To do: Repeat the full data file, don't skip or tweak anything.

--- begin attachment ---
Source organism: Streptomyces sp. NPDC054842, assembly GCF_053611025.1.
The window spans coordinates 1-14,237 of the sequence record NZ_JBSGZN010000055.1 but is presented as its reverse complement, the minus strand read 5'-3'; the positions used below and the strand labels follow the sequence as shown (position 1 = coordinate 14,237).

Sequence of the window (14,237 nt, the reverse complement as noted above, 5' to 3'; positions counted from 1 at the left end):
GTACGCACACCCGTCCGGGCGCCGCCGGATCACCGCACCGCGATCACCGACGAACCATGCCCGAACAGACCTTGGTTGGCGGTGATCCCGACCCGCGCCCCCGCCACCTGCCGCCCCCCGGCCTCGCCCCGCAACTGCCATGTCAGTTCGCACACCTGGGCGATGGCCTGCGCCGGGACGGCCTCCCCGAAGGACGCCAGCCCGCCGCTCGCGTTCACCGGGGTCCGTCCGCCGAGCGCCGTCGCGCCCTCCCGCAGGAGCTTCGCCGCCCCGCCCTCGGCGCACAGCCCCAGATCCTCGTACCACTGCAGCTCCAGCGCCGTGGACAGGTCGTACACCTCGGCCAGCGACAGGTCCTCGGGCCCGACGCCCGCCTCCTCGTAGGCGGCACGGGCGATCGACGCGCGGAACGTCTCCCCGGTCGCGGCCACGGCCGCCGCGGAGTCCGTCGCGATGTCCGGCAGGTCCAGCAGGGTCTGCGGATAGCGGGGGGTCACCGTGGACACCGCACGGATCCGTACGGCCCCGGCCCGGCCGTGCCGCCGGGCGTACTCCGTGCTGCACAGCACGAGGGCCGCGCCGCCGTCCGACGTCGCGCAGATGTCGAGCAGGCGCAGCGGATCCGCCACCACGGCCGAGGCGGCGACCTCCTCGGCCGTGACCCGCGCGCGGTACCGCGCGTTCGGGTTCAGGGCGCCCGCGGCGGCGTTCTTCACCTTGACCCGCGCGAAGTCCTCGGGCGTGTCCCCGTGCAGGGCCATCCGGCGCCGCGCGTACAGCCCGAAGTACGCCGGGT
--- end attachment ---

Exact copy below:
Source organism: Streptomyces sp. NPDC054842, assembly GCF_053611025.1.
The window spans coordinates 1-14,237 of the sequence record NZ_JBSGZN010000055.1 but is presented as its reverse complement, the minus strand read 5'-3'; the positions used below and the strand labels follow the sequence as shown (position 1 = coordinate 14,237).

Sequence of the window (14,237 nt, the reverse complement as noted above, 5' to 3'; positions counted from 1 at the left end):
GTACGCACACCCGTCCGGGCGCCGCCGGATCACCGCACCGCGATCACCGACGAACCATGCCCGAACAGACCTTGGTTGGCGGTGATCCCGACCCGCGCCCCCGCCACCTGCCGCCCCCCGGCCTCGCCCCGCAACTGCCATGTCAGTTCGCACACCTGGGCGATGGCCTGCGCCGGGACGGCCTCCCCGAAGGACGCCAGCCCGCCGCTCGCGTTCACCGGGGTCCGTCCGCCGAGCGCCGTCGCGCCCTCCCGCAGGAGCTTCGCCGCCCCGCCCTCGGCGCACAGCCCCAGATCCTCGTACCACTGCAGCTCCAGCGCCGTGGACAGGTCGTACACCTCGGCCAGCGACAGGTCCTCGGGCCCGACGCCCGCCTCCTCGTAGGCGGCACGGGCGATCGACGCGCGGAACGTCTCCCCGGTCGCGGCCACGGCCGCCGCGGAGTCCGTCGCGATGTCCGGCAGGTCCAGCAGGGTCTGCGGATAGCGGGGGGTCACCGTGGACACCGCACGGATCCGTACGGCCCCGGCCCGGCCGTGCCGCCGGGCGTACTCCGTGCTGCACAGCACGAGGGCCGCGCCGCCGTCCGACGTCGCGCAGATGTCGAGCAGGCGCAGCGGATCCGCCACCACGGCCGAGGCGGCGACCTCCTCGGCCGTGACCCGCGCGCGGTACCGCGCGTTCGGGTTCAGGGCGCCCGCGGCGGCGTTCTTCACCTTGACCCGCGCGAAGTCCTCGGGCGTGTCCCCGTGCAGGGCCATCCGGCGCCGCGCGTACAGCCCGAAGTACGCCGGGT